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12.13.2009

The Old Masters vs. Contemporary Art: a losing battle

Yes, it's a losing battle. If you think the Old Masters are up there sitting on their eternal throne, the subject of adulation by the screaming masses, think again! True, museums showing their works have multiplied their audience by a factor of ten since the 1990s, perhaps more. I remember when I was a kid going to the Louvre forty years ago, it was perfectly empty. You could just walk in anytime of day and go up to the Monna Lisa and...nobody around! How wonderful! Today, you have to queue up and be ready to stand in line for hours, and once you get to the Monna Lisa, you have to wait again.If that isn't a roaring success for Leonardo da Vinci et al. , I don't know what is!

WRONG! The Old Masters are a success with the ignorant populace but NOT with the cognoscenti. These are the people with money - or access to money, i.e. the art merchants - who invest in Art. Only the very rich can do so, and now, crisis or no crisis, we have an ever growing new class of billionaires (yes BILLIONS, not millions), not just in America as was the case throughout the 20th century, but now in China, India, Saudi Arabia, Brazil...These are people who invest in...the Old Masters? No, they do not. Definitely not.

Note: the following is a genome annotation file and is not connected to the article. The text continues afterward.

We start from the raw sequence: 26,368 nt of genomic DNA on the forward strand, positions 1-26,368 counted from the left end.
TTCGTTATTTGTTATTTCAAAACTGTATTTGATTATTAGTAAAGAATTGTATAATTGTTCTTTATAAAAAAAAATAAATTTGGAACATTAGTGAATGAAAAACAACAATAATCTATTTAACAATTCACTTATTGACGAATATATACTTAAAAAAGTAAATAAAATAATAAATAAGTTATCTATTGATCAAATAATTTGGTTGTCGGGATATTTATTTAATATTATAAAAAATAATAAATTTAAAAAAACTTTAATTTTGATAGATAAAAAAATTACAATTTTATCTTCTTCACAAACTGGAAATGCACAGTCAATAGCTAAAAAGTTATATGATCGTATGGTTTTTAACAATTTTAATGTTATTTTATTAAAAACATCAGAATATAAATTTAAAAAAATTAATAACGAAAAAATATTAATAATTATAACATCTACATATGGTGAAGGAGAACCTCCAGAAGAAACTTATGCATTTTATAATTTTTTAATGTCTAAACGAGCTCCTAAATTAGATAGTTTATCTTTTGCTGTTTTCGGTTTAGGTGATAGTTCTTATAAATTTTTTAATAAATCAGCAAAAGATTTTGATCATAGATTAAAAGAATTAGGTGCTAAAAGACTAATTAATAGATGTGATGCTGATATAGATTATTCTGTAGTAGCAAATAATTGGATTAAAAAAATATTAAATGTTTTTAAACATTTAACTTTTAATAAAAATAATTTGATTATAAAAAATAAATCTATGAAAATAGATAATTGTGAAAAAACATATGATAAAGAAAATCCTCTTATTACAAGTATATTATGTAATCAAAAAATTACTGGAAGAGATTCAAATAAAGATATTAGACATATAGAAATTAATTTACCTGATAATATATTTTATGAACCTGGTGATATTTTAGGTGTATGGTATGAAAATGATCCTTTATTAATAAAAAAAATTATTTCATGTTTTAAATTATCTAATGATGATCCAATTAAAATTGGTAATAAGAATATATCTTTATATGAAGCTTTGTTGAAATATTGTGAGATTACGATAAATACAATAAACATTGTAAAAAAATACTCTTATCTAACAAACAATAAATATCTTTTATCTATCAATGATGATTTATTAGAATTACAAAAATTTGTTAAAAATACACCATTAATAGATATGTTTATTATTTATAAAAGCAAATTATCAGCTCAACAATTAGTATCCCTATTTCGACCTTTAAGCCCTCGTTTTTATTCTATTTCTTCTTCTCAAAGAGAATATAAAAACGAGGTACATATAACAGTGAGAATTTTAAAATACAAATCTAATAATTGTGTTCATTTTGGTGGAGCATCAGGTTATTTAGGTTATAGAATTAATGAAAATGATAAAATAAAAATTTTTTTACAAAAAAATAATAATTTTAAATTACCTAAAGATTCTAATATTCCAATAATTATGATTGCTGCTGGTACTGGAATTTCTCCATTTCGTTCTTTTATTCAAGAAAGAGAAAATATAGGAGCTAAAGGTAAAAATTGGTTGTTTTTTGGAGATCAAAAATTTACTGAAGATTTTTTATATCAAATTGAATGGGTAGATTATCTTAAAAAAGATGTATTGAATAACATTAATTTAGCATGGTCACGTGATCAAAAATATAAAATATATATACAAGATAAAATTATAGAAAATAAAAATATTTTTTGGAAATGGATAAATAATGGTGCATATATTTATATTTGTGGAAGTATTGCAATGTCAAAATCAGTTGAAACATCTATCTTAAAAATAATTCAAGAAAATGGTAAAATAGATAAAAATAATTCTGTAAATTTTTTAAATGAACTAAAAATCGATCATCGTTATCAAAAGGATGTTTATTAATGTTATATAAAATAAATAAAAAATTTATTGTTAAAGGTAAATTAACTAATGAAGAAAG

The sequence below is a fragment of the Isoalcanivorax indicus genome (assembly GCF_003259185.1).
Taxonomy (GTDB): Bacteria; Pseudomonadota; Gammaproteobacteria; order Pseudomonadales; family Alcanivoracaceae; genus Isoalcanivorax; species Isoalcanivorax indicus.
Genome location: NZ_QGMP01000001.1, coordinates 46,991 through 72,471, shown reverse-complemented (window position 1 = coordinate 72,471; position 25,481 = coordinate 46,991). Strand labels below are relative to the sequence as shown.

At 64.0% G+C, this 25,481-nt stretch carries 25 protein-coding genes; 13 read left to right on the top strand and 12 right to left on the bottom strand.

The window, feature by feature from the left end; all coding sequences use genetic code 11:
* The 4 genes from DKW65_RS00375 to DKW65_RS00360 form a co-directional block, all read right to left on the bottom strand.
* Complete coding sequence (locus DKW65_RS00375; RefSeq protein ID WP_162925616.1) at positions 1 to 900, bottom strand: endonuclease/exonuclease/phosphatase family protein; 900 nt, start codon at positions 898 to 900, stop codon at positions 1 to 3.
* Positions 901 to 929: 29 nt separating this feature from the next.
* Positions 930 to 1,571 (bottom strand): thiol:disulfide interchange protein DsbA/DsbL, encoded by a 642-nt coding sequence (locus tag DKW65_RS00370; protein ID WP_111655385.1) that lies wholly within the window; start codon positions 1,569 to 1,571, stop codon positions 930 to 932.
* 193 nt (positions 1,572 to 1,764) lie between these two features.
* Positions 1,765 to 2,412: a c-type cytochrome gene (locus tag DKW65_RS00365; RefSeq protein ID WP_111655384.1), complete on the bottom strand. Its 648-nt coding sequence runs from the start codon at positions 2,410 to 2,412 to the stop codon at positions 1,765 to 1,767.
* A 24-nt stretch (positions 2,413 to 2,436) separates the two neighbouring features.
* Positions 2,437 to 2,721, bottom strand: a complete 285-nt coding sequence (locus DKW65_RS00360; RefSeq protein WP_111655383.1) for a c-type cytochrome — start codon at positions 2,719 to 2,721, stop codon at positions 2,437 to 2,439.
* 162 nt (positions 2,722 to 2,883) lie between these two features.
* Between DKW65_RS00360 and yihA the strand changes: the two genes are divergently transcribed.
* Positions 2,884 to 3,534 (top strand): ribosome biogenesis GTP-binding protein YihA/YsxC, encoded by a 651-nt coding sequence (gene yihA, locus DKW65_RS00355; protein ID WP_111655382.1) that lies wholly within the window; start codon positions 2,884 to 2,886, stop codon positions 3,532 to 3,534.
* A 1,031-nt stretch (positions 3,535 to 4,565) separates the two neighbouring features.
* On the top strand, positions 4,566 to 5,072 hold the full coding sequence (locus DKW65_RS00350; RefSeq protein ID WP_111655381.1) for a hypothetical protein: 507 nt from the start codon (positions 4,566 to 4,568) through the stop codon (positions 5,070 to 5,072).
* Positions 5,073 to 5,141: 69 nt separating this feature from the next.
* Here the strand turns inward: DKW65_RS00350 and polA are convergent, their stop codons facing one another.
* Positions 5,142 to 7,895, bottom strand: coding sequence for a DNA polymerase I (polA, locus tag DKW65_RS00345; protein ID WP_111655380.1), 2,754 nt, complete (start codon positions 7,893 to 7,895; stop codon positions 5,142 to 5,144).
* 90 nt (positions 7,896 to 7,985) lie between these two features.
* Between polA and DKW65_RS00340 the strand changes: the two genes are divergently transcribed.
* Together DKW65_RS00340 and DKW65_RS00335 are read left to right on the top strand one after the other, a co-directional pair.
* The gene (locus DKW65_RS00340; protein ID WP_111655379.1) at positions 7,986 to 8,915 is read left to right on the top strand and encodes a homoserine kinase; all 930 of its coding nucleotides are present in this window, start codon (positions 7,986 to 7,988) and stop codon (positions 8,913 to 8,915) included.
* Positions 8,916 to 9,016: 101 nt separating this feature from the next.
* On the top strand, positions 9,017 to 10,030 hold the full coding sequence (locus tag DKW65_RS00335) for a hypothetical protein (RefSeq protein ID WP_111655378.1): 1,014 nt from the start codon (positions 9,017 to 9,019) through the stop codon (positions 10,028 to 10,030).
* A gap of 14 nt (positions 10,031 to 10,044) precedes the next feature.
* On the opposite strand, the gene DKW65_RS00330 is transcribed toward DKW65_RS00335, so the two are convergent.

They invest in Contemporary Art.

Why? Do they really like Manzoni's shit in a shoebox, Burri's sackcloth, Cattelan's crushed Pope, Nikki de St Phalle's lurid dolls, Jeff Koons' plastic heart, Botero's fat Christ, Damien Hirst's pills, Christo's wrappings, Gabriel Orozco's oranges etc etc?

Yes, THEY DO. If you think they see beauty or meaning in these "works of art" (often modestly called "installations"), you're wrong again. What they see are dollar signs. Money, money, money. And THEY LOVE IT. And they're right. These are serious guys who've made serious money, lots of it, and they know what's a good deal when they see it. When you think of Art, you think of Beauty, Pleasure, Emotions...That's for the likes of you guys who've never made a dollar in your whole working life. Not them. They know better.

Art is for INVESTMENT. Let the ignorant populace flock to museums to gorge on the Old Masters - they never go to museums. No time for it. But they have time to invest in Contemporary Art - yes, definitely. And they can rely on high-level experts to help them in their investments: art merchants, art critics, art historians and the directors of contemporary art museums. They are all at their beck and call, all chanting the same chant: contemporary art is for the cognoscenti. If you're a contemporary art collector, you're not a dunce or a dude. No, you're someone in the know. You're above the screaming masses. You're special...And the returns on your investments are magnificent.